Be Kind: Adaptive Persuasive Technology for Wellbeing

Research output: Other contribution


People have been intrigued by happiness and what it means to live a good and meaningful life for millennia. Researchers have become increasingly interested in studying the sources of happiness and which strategies are effective in leading to long-lasting and increased subjective wellbeing. Growing evidence shows that intentional engagement in kind activities and behaviours, such as performing acts of kindness, showing generosity or expressing gratitude, can have a significant effect on increasing and sustaining happiness. The rapid adoption and integration of technology in everyday life has provided a unique potential for developing persuasive interventions and digital behaviour change systems as tools for stimulating and enhancing pro-social behaviours and attitudes. Persuasive technologies have been shown to be effective in motivating people to adopt and maintain healthy behaviours and could play a key role in designing effective interventions that increase subjective wellbeing. This thesis investigates how persuasive technology can encourage engagement in meaningful, achievable and enjoyable kind activities that prevent mental health problems and improve subjective wellbeing. The primary research contribution of this thesis is studying the design of an adaptive behaviour change intervention and evaluating its effectiveness in encouraging people to participate in kind activities and behaviours. We developed "Be Kind", an online intervention that personalises persuasive messages to motivate engagement in meaningful, achievable and enjoyable activities, which improve subjective wellbeing. We evaluated the effectiveness of the intervention in motivating behaviour change, influencing behavioural intention and improving subjective wellbeing. The results suggest that the intervention has a positive effect on people’s behaviour and leads to increased happiness. We investigated the actual persuasiveness of Cialdini’s persuasion principles, which formed the foundation for personalising the intervention. Our findings differ from work investigating perceived persuasiveness, indicating that what people perceive to be more persuasive is not necessarily what will persuade them to engage in a certain behaviour. Moreover, we explored how people’s susceptibility to different persuasive principles varies over a longer period of time. Exploring personalisation of persuasive technologies and understanding actual persuasive-ness is relevant to a wide variety of other domains. Our research will provide new insights and contribute as a foundation for the development of technology supporting people’s wellbeing, having implications for future work on personalising persuasive strategies and designing digital behaviour change interventions.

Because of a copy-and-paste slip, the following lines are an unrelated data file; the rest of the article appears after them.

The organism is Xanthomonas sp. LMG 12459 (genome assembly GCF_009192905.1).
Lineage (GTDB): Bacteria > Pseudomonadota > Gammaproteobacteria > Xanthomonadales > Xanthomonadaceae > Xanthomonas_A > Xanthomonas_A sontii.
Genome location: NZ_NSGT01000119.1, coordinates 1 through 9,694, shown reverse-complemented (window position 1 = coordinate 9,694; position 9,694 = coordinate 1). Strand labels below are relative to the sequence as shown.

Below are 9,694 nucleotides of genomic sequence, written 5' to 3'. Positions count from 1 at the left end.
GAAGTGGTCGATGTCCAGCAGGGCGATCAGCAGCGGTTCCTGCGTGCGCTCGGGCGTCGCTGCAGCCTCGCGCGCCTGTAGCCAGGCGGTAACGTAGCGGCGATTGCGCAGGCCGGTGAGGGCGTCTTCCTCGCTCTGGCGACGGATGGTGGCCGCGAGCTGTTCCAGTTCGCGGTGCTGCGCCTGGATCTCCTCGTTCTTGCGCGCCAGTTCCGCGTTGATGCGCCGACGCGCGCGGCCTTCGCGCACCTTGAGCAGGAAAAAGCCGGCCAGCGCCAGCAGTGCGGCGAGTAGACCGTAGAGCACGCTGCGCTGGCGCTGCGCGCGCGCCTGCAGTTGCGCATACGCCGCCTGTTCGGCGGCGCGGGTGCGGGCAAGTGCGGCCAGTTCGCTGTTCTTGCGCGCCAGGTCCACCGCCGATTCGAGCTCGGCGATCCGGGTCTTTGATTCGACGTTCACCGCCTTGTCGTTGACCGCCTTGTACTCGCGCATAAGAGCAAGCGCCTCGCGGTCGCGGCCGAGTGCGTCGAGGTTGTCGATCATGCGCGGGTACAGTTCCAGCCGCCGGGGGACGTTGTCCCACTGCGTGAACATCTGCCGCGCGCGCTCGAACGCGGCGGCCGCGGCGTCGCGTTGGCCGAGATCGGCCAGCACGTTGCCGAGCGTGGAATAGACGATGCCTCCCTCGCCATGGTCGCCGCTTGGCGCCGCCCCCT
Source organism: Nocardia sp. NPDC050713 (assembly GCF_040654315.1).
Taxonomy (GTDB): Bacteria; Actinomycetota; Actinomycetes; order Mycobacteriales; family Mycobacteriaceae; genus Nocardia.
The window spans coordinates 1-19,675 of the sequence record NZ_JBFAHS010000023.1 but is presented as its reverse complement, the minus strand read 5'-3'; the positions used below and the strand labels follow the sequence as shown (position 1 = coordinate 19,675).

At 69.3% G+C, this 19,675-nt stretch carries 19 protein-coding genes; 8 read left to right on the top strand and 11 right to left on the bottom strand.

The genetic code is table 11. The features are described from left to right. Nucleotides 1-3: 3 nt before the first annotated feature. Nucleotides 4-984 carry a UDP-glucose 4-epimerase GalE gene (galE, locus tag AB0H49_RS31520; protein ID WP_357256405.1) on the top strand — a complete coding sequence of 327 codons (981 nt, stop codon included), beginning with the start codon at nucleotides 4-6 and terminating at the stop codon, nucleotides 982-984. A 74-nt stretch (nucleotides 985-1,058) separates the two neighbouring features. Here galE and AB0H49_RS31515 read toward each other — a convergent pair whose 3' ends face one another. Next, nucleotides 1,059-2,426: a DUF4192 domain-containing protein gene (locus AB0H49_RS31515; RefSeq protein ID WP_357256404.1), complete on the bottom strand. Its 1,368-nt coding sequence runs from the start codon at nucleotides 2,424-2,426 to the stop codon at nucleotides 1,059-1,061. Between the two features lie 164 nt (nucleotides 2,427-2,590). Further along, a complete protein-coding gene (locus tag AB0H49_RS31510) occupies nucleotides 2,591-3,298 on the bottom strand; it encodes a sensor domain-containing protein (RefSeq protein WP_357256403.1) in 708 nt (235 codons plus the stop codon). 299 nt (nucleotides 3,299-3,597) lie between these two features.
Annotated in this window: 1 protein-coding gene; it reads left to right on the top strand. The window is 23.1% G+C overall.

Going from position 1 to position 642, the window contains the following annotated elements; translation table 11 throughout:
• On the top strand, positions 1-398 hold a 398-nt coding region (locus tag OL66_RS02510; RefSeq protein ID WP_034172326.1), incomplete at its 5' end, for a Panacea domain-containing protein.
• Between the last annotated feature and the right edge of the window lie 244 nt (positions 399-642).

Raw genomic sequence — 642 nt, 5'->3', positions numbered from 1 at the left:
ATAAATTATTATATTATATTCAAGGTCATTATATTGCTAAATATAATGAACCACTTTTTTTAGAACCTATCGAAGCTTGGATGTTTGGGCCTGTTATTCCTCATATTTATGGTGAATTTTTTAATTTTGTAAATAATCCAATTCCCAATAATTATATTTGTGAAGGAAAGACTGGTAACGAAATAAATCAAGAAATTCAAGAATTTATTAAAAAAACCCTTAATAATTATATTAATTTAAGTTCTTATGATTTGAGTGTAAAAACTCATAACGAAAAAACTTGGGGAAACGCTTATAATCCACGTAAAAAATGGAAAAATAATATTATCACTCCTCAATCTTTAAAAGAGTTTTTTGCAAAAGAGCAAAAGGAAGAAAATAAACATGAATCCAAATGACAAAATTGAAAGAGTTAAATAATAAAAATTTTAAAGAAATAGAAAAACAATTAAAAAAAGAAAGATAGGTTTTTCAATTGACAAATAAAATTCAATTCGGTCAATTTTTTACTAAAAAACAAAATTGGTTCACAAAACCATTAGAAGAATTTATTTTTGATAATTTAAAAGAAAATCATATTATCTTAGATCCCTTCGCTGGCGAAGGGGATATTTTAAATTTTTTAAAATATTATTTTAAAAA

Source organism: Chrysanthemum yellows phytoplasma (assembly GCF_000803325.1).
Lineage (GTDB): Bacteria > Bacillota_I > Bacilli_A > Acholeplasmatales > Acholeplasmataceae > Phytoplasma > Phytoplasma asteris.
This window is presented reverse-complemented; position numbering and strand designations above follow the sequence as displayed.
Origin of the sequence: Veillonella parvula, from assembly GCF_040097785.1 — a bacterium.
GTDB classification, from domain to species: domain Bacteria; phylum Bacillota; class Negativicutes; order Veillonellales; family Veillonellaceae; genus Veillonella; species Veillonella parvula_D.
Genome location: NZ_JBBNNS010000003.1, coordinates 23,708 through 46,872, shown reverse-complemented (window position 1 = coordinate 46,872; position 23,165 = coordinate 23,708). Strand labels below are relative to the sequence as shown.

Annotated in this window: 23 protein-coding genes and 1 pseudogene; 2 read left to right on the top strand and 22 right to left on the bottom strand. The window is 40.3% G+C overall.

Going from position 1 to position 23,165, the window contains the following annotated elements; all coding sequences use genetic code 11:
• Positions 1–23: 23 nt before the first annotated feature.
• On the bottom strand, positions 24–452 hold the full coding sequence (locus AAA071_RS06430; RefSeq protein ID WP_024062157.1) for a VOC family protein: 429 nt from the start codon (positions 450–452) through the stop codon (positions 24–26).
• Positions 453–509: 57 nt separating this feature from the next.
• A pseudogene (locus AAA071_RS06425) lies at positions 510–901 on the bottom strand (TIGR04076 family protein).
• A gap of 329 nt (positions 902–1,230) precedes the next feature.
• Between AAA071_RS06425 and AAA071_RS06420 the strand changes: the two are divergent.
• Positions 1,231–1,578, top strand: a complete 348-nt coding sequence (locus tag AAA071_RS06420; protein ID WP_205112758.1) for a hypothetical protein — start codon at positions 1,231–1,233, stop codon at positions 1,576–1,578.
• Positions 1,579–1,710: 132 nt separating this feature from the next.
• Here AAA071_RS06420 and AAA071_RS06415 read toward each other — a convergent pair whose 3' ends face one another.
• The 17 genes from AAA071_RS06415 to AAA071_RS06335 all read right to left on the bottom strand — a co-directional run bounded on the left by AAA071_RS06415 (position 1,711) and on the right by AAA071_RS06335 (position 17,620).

Original languageEnglish
TypePhD Thesis
PublisherUniversity of Aberdeen
Number of pages195
Publication statusPublished - 2020

Bibliographical note

Includes bibliographical references


  • Well-being
  • Persuasion (Psychology)


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